The Promise review: a handsomely illustrated Wikipedia page on the Armenian genocide
Director: Terry George; Starring: Oscar Isaac, Charlotte Le Bon, Christian Bale, Igal Naor, Shohreh Aghdashloo, Angela Sarafyan, Jean Reno, James Cromwell, Tom Hollander, Marwan Kenzari. 12A cert; 133 mins.
Reviewing the budget for a film as expensive, and doomed, as The Promise perhaps feels like a low blow. Everything it’s trying to be – a David Lean-ian historical epic set against the barely-addressed backdrop of the 1915 Armenian genocide – needs scale, heft and star power. These are pricey. (The film cost some $90m.)
In its dreams, it’s the form of handsome period opus Anthony Minghella might be making if he hadn’t died, borrowing from his work a composer (Gabriel Yared), producer (William Horberg) and the sort of star pedigree (Oscar Isaac, Christian Bale) to confer a gritty importance.
It’s all entirely unembarrassing – touchingly played, in its better moments, and plunging us into the era’s heartbreak with some emotional force. What it lacks is original artistry, or a foreground story worth all the fuss.
The script, written to order by Robin (Benjamin Button) Swicord and tweaked substantially by the director, Hotel Rwanda’s Terry George, still feels like holding copy: insert love quadrangle here, open windows here, here, and here on the brutal pogrom against the Armenian people which Turkey still denies occurred.
So, on the eve of World War I, Turkish-Armenian apothecary Mikael (a hard-working Isaac) travels from his family’s village to train as a doctor in Constantinople, using the dowry he has won by proposing to a rich neighbour’s daughter (Angela Sarafyan). In the city, he falls in love with Charlotte Le Bon’s Ana, a beautiful, bewildered dance teacher who is herself pledged to Chris (Bale), an American war reporter just beginning to learn of the evacuations, and worse, being visited against the Ottoman Empire’s Armenian populace.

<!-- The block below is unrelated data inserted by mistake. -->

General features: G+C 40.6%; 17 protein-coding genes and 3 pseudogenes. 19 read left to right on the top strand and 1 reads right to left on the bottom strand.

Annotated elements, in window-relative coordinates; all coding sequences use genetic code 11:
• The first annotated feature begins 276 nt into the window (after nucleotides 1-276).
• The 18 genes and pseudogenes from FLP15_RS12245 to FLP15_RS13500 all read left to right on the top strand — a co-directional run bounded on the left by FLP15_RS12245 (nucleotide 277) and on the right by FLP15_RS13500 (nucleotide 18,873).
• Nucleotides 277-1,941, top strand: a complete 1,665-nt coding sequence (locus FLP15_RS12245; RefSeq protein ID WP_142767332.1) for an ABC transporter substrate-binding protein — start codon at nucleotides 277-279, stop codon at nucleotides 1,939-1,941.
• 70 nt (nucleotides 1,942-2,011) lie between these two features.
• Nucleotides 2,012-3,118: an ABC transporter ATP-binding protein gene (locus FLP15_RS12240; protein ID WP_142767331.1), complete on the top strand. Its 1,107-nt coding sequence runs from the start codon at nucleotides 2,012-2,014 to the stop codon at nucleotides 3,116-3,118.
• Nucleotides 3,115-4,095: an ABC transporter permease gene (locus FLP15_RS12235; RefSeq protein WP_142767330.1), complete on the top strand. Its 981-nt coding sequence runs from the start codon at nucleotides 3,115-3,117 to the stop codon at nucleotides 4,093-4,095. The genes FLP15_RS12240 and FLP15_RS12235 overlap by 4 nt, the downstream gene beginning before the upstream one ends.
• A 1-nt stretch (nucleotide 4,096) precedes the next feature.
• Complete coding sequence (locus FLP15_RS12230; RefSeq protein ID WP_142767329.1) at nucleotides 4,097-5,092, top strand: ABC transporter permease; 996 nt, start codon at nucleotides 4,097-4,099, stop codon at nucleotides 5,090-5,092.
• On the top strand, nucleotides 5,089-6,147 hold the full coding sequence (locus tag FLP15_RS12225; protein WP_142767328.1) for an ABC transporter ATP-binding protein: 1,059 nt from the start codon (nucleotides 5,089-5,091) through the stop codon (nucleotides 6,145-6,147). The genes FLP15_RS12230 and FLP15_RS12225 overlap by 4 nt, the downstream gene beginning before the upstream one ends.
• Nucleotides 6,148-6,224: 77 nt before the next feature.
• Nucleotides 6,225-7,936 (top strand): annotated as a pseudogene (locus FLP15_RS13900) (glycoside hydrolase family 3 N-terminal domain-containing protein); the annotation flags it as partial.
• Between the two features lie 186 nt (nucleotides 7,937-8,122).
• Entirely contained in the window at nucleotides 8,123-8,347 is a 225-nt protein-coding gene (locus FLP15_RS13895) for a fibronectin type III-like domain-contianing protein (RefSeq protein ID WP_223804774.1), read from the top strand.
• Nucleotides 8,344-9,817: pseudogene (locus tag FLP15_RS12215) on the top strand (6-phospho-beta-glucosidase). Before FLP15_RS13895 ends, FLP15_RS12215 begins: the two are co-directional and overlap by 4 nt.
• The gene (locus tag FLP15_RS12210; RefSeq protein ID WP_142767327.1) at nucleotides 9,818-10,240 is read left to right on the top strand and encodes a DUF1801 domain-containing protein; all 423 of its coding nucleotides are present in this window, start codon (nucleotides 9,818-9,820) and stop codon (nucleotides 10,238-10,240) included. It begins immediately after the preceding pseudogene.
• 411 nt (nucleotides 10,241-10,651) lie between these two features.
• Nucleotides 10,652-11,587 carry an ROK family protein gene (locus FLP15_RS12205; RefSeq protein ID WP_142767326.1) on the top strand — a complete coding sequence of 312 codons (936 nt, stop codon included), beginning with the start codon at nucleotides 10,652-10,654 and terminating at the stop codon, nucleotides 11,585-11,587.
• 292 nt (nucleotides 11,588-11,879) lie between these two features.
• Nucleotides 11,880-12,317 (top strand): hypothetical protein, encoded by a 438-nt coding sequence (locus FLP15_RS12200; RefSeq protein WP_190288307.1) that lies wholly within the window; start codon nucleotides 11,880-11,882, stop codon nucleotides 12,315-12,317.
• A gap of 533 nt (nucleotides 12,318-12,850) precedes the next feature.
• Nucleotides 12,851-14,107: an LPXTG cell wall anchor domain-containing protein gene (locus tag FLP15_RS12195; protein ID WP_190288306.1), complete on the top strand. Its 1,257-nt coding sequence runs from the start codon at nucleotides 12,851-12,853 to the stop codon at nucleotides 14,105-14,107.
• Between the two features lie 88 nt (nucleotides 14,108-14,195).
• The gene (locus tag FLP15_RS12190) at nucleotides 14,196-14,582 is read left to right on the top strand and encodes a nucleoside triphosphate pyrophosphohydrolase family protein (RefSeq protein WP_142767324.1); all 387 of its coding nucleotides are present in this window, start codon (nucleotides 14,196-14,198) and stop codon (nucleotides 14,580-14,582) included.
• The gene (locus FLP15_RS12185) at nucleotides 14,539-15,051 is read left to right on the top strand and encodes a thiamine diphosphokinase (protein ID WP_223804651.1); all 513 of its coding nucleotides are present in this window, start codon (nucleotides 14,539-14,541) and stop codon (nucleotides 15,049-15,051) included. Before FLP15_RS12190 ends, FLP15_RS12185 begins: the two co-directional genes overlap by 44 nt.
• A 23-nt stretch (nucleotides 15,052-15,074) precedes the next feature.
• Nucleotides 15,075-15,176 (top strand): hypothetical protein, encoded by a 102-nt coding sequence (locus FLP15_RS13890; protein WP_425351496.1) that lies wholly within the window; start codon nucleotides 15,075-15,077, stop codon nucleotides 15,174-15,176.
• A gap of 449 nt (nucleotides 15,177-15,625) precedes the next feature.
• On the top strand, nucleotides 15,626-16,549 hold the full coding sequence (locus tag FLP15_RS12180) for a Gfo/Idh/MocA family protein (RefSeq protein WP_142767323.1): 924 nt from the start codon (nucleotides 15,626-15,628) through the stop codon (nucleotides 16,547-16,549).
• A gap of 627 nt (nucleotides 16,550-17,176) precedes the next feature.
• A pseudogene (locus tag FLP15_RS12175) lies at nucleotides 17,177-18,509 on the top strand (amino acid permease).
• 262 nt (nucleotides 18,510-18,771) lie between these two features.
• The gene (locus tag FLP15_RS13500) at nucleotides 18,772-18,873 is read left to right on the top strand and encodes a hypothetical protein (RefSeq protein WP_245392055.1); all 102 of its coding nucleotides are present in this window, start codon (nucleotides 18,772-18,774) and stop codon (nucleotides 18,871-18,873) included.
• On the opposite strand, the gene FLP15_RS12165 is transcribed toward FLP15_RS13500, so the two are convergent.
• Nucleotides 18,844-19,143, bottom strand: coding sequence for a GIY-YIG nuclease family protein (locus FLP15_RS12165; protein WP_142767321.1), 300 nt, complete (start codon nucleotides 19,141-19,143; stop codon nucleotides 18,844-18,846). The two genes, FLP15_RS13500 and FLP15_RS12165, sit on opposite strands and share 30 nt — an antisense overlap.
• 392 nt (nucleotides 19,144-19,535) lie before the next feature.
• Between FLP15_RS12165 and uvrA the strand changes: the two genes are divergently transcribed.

The two couples are thrown hither and thither by the ensuing chaos, witnesses to mass slaughter who rarely feel like active agents in anything much. Just when this passivity is becoming a problem, George stages an unconvincing scrap with Ottoman soldiers next to a bunch of felled fruit carts. And the wider context is often botched, too. Even now, the federal US government doesn’t officially recognise the genocide, so it’s galling to witness a film which goes out of its way to present American characters, like Bale’s crusading journo, but also James Cromwell’s stern US ambassador, as watchmen on the right side of history.
The actors aren’t to blame, even if Isaac, with his Omar Sharif-like brooding presence, is eventually defeated by his multiple scenes of wailing and grief. Mikael’s desperate ride on a night-time transport train, which turns out to be hastening his starving people to their fates, is one of the few sequences whose cinematic vigour a Minghella or Spielberg might have signed off on.
Alongside the up-and-coming Marwan Kenzari, playing the token Turk who isn’t all bad, it’s Bale who lends most grit to this oyster: he musses up the scenery as best he can, making Chris an alcoholic malcontent chafing in his relationship and career.
He’s no Billy Zane in Titanic, but the script doesn’t dare suggest that Mikael and Ana’s happiness hinges somewhat on getting him out of the way. Everyone’s motives are swallowed up by the horrors of the backdrop, and there’s only one scene of genuine animus between the two men, a conflict which could have driven this whole story usefully forward.
Intellectually, it’s all less than nourishing, a sweeping pageant of atrocities which gives no single player an ideologically complex role or asks any difficult questions. The film was the passion project of the late mogul Kirk Kerkorian, an Armenian-American who put the budget together and clearly hoped it would highlight this neglected episode for a mass audience.
As a history lesson, it’s both undisguised and elementary, an illustrated Wikipedia page which said audience can sense is tragically good for them a mile off. Nobly intended as it may all be, it’s a little too lifeless to hit home.